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Tuesday, September 18, 2018

Prime Time For Hawk Migration watching is now! Here's How!

Broad-winged Hawk, adult. Has thick, black-and-white tail bands.

The hawks are coming! The hawks are coming! We're entering prime hawk migration time for birders in the northern and eastern half of the U.S. Some hawks, such as Sharp-shinned and Cooper's Hawks, Merlins and American Kestrels, will move by flapping, but Broad-winged Hawks, an abundant migrant, travel by using rising thermals. Weather conditions of clear and sunny, with mild north or northwest winds, should produce ideal conditions for Broad-winged Hawk migration. The Hawk Migration Association of North America runs a large website where all the dates and numbers of migrating hawks are recorded. Go there to keep track of migration or to find a hawkwatch site in your area. Most of the Northeast hawkwatch sites will seen many Broad-winged Hawks this fall as well as many other raptors.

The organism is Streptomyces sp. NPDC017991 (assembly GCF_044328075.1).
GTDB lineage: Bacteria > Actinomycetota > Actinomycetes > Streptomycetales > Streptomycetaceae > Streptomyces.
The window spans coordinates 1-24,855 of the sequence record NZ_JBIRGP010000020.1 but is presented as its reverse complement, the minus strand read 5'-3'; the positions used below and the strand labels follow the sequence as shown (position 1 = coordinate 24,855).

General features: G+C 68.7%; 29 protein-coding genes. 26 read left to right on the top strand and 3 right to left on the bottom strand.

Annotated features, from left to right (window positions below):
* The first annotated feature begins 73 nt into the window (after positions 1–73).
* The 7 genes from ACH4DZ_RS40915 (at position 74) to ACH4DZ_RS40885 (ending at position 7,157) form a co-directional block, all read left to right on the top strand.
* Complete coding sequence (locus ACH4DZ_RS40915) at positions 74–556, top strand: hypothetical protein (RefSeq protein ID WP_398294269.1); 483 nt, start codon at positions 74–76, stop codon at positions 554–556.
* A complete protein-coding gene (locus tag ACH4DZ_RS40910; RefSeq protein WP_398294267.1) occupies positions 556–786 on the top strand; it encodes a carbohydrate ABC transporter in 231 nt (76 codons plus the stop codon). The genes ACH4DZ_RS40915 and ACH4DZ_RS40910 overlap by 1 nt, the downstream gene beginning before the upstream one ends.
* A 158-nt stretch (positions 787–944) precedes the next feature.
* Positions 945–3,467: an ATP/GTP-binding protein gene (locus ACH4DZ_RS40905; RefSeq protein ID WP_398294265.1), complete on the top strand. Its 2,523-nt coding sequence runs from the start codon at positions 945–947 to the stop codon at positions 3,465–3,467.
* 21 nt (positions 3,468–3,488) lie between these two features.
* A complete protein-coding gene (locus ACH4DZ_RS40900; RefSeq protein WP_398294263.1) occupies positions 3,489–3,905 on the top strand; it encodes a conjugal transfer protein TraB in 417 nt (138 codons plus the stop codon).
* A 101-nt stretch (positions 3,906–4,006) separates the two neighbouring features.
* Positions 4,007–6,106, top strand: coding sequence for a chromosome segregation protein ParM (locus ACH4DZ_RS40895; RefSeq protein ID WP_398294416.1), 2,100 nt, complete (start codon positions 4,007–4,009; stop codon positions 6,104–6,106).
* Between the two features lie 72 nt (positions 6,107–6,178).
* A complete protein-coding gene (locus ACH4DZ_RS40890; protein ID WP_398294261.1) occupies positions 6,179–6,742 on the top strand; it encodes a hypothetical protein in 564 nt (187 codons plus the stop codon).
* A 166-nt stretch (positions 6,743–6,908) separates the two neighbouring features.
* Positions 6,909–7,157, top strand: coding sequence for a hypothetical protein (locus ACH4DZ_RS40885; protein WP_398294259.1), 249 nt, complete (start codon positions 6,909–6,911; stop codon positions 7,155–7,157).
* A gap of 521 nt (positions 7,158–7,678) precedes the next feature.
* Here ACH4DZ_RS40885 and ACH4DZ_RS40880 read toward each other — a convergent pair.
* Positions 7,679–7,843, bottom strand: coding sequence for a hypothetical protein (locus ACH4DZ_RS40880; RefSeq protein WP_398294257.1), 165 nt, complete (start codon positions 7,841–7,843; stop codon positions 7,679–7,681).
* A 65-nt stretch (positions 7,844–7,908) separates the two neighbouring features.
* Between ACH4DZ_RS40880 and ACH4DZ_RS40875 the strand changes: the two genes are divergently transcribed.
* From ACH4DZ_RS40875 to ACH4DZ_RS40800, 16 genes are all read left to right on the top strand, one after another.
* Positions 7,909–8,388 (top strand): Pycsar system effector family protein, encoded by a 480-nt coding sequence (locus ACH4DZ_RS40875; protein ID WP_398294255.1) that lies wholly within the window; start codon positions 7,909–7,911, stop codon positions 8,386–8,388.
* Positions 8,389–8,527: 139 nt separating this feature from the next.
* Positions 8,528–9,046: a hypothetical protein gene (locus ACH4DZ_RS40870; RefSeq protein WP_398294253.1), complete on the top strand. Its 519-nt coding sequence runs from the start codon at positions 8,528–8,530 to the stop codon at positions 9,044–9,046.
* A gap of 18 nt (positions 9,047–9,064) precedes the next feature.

Here are some tips for watching hawks:

1. Prime Broad-winged Hawk migration in the North is Sept. 11 to 25, in the South (TX) it is Sept. 25th to Oct. 10.

2. Prime Sharp-shinned Hawk migration in the Northeast is Sept. 1 to Oct. 10, in the Mid-Atlantic States it is Sept. 10 to Oct. 20, in the West it is Sept. 11 to Oct. 31.

3. Hawks usually move most under sunny skies with mild northwest, north or northeast winds. Broad-winged Hawks require thermals to move.

4. Go hawk-watching at one of the many "official" hawk-watch sites here. Or find your own by going to a hill, mountain, or tall structure available to you that has good views to the north, because that is the direction the hawks are coming from.